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“OPEC Plus” decides to continue its commitment to plans to increase production



"OPEC Plus" decides to continue its commitment to plans to increase production

“OPEC Plus” decides to continue its commitment to plans to increase production

The price of a barrel has exceeded $ 110, and the United States is considering sanctions against Russia’s energy sector.

Thursday – 30 Rajab 1443 AH – 03 March 2022 AD Issue no. [

Geopolitical changes put pressure on oil prices while market fundamentals remain stable (Reuters)

Cairo: Sabri Naje, London: Asharq al-Awsat.

The “OPEC Plus” federation agreed on Wednesday to continue its plans to increase production, which was decided earlier in April, at a time when prices are expected to rise as a result of the Russian-Ukrainian conflict.
In addition, “OPEC Plus” has increased production by 400,000 barrels per month since last August, in the wake of the fall in production demand due to the “COVID-19” epidemic.
At the time of the fall in prices in April 2020, when none of the market parties asked OPEC Plus to neutralize more barrels, a barrel was less than $ 20, at which point OPEC Plus gradually reduced it in an attempt to recover. Now gradually, without looking at the rapid geopolitical changes.
Oil prices hit $ 110 yesterday as Western sanctions tightened the noose on Moscow over the invasion of Ukraine, which disrupted Russia’s oil sales, the world’s second-largest oil exporter.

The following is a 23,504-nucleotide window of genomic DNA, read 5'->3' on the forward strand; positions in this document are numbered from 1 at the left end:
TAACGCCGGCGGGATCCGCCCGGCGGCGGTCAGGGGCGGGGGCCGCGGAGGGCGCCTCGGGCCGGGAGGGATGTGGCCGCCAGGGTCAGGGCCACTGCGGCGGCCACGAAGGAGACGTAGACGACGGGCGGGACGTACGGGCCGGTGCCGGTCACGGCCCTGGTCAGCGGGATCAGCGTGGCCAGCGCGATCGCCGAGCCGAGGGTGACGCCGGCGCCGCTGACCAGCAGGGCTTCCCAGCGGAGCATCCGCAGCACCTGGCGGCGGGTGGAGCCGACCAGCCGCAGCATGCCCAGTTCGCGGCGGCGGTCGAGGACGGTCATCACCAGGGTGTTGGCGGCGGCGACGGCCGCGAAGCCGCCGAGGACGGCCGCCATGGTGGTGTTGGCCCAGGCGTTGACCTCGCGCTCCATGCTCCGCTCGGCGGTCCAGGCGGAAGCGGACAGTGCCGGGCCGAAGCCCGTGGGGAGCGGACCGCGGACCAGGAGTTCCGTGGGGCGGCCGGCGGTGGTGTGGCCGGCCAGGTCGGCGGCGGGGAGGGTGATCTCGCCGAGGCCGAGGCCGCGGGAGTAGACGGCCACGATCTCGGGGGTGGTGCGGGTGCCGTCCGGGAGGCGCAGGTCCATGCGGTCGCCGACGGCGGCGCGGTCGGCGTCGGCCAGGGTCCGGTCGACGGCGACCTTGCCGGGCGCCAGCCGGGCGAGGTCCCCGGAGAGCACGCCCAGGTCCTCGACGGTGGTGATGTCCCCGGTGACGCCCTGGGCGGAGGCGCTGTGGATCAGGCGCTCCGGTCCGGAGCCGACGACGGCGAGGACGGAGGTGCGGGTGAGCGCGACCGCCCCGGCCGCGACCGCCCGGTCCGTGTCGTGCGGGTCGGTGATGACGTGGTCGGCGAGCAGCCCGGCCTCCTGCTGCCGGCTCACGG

Looking at the market fundamentals, the main reason for these price rises is the Russian-Ukrainian crisis, which led to panic in the markets and turmoil in trade, although it is certain that OPEC Plus will take into account any of these volatility. conditions; In light of its policy aimed at stabilizing markets, the Confederates are expected to meet later this month.
By 15:41 GMT, Brent crude traded above $ 113. Western measures have deterred many Russian crude buyers. The measures taken by Western countries have caused problems in exports from Kazakhstan, which is also a member of the Petroleum Exporting Countries (OPEC), Russia and allied oil producing countries.
According to Ricardo Evangelista, a senior analyst at Brokerage Active Trades, traders are increasingly concerned about finding alternatives to Russian oil in a market that is already struggling with the impact of Western sanctions on Russia.
He explained to Asharq Al-Awsat: “Russian oil exports represent about 8 percent of global GDP, and its potential deviation from the international market will inevitably exacerbate the current situation of demand overstating supply.”
Evangelista expects: “Expectations of oil prices will continue to rise as the military situation in Ukraine worsens and the number of market operators to deal with Russian energy stocks increases, with no indication that the crisis will be resolved soon.”